Suffice to say, I don’t think Google’s reliance on data is reason enough to push in the opposite direction in my own work—quite the contrary. As you say, designers *are* data-driven (or at least, they should be). Designers may choose to ignore the data on occasion for the sake of aesthetics, but it should be a conscious decision (and one that can be measured).

  2. Brilliant post, James. Agree with every point, especially the critical importance of data and users in the development of excellent designs. I recently enjoyed this article, which talks further about innovation coming from information, not ideas: http://innovateonpurpose.blogspot.com/2010/08/innovation-does-not-start-with-idea.html

  3. Benson Low

    Well said James. In general all your points are completely valid, but having meet a few Google employees (ex & current) I have heard similar issues where designers have less say/impact in Google projects. It’s not the matter of data driven design but of design influence or therelackof.

  4. Interesting point, Benson. It seems there are two issues here. The first being that some designers are using Google as an example of what they perceive to be wrong with data-driven design, in general. They appear to be, in a sense, rationalising a move away from it (a move that I reject). The second issue is that of designers within Google struggling to influence design and being overruled with data—something that doesn’t account for their years of design experience, or an appreciation for the aesthetic.

    I challenge the first issue, but I’m empathetic to anyone affected by the second.

  5. Michael

    When I first saw the Google search engine (back in the day when Altavista was still the most popular search engine), I was impressed by Google’s speed.

    I think displaying relevant search results QUICKLY is the number one reason for Google’s rapid rise to being the world’s most popular search engine
    (within a year of when I first saw it).

    When using a search engine people just want those search results quickly!

    For this kind of service keeping the design simple without too many images or anything else that might even slightly slow down displaying search results is a good thing.

    I do occasionally use another search engine when Google’s servers don’t respond within a couple of seconds so if another search engine manages to be faster consistantly expect their popularity to rise VERY quickly.

    Like someone already said this is a matter of survival for Google.

    ok .. I’m not a designer …
    but like most people I hate waiting
    and for most such data-driven services getting that data quickly is much more important to me than what the website I’m getting it from looks like!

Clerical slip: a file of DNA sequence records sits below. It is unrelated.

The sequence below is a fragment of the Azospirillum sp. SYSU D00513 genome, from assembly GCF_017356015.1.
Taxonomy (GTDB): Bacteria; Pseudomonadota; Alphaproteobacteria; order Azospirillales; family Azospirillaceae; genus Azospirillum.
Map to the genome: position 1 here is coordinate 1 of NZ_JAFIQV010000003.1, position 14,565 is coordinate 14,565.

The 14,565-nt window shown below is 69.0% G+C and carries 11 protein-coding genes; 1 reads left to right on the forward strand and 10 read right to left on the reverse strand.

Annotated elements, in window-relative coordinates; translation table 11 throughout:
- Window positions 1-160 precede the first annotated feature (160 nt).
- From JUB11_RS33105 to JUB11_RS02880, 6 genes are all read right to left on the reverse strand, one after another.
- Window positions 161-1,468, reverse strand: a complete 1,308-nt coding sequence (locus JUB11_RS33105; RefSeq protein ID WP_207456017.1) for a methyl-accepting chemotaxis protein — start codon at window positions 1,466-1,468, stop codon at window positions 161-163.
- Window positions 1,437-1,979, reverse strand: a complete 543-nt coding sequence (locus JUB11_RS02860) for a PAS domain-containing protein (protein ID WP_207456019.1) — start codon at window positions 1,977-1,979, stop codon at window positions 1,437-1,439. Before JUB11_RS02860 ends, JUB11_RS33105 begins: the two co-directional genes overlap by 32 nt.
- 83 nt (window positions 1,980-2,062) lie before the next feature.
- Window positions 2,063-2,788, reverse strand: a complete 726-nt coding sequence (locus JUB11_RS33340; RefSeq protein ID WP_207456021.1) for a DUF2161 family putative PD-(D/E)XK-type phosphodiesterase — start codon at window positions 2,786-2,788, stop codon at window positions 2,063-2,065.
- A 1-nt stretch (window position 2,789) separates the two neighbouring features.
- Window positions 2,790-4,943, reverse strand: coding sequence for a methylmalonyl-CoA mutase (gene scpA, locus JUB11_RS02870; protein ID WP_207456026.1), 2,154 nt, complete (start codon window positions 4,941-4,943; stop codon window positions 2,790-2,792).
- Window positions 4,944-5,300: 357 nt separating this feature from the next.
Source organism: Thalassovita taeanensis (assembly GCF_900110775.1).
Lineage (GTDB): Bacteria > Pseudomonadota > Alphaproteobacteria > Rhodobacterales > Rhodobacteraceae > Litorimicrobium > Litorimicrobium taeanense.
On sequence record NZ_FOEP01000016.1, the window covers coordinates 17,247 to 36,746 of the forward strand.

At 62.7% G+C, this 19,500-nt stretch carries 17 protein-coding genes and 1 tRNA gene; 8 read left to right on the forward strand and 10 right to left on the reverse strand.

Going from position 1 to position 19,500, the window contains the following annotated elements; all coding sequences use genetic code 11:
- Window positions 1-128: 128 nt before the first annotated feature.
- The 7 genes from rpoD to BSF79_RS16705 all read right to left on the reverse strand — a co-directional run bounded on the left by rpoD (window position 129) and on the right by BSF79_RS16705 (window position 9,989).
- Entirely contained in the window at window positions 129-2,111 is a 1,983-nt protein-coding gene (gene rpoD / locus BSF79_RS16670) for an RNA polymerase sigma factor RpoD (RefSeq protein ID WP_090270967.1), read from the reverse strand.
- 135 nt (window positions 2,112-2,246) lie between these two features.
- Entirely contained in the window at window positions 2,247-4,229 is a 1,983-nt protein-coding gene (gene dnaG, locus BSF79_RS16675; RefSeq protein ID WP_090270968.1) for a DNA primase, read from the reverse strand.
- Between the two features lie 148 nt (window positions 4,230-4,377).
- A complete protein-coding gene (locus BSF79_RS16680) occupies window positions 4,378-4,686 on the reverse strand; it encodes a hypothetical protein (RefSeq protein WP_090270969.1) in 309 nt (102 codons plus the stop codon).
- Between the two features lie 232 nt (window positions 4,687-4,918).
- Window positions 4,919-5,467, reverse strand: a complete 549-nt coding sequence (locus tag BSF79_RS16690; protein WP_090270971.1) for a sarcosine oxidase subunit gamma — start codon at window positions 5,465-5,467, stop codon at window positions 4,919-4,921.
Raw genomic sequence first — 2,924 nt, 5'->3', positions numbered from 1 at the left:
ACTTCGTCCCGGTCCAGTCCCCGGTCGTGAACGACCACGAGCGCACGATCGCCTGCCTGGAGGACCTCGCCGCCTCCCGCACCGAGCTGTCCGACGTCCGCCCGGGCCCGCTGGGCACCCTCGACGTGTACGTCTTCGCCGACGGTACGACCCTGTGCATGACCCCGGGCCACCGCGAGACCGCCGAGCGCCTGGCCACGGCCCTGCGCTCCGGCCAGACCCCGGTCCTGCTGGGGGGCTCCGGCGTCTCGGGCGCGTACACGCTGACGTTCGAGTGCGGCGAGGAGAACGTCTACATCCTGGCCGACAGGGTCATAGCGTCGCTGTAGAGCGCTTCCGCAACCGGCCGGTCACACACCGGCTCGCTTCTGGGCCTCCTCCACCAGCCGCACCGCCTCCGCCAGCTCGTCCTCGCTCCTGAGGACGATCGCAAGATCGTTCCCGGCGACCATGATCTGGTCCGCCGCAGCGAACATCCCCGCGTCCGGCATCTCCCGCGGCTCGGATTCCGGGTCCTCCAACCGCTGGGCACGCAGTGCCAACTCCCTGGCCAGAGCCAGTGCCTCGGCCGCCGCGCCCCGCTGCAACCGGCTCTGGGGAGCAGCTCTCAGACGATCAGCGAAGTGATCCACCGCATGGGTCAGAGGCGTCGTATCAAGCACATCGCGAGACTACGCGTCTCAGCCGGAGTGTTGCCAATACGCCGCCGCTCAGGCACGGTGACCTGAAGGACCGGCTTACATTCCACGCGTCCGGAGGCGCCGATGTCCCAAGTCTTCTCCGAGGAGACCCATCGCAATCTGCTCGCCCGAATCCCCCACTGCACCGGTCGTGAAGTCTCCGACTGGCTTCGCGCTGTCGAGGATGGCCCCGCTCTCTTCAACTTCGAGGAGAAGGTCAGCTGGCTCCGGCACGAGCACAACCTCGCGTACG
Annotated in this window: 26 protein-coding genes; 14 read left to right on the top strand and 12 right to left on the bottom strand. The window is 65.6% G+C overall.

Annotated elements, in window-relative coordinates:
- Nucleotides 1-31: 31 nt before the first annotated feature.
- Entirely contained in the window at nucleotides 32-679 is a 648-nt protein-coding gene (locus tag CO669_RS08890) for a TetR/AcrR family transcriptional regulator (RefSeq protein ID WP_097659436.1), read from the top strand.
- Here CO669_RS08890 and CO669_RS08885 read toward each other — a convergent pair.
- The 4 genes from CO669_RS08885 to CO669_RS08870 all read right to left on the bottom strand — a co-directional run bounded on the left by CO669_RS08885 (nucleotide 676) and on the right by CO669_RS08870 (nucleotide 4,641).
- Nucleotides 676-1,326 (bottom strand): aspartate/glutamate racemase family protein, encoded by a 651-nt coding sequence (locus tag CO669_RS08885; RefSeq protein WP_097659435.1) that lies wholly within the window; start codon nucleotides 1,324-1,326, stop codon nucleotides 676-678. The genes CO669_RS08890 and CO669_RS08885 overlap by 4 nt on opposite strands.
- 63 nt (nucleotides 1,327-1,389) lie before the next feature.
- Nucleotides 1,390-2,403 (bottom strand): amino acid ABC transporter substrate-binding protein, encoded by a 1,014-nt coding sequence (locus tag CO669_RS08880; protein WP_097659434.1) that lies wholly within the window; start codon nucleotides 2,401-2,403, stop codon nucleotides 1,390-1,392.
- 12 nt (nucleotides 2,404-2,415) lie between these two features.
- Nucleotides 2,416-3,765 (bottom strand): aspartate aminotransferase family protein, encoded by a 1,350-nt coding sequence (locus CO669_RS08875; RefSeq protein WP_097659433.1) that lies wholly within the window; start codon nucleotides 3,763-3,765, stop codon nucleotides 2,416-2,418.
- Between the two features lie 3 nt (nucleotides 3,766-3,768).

How long is the average person prepared to wait for a page to load?

    I think Google’s attitude is spot on and the reasons are pretty obvious.

    You can’t compare this at all to Android/vs iPhone –
    you are talking about hardware platforms not data-driven services and Apple’s marketing machine – different thing altogether
    (as for which of those I prefer – I do not know as both iPhone and Android phones are currently still way too pricey to buy. I won’t think about buying any such device until it is affordable to buy outright without getting locked into some kind of debt plan. (and if it is more than a couple of hundred dollars I would INSIST on no less than full root access to the OS running on it so that I could write and install my own apps on it whenever I want.
    – hey those Nokia linux phones look kind of interesting .. but then again I’m not going to spend $900!)

  6. “A lack of visual sophistication and emotion communicates that their focus, what they consider important, is elsewhere – in the speed, interactions and relevancy of search for example.”

    You hit the nail on the head with the previous statement. Google is a technology company focused on speed, interactions, and relevancy, and not a consumer products company interested in the transfer of data to human knowledge, otherwise they’d pay more attention to the fact that human beings parse “aesthetics” as emotional cues and functional tools, such as well-set typography, that can increase our understanding, not only of the data, but of the meaning behind the data. Just look at the information graphics of Tufte for proof: http://www.edwardtufte.com/tufte/. Their error and, I’m sorry to say, your blind spot, is to assume aesthetics are pretty things that have no functional benefit.

  7. james Author

    Thanks for your comment Chas and for adding your voice. I completely agree with you that aesthetics are NOT pretty things that have no functional benefit. Aesthetics play a very important functional role in helping guide a users eye as well as communicate meaning and brand values.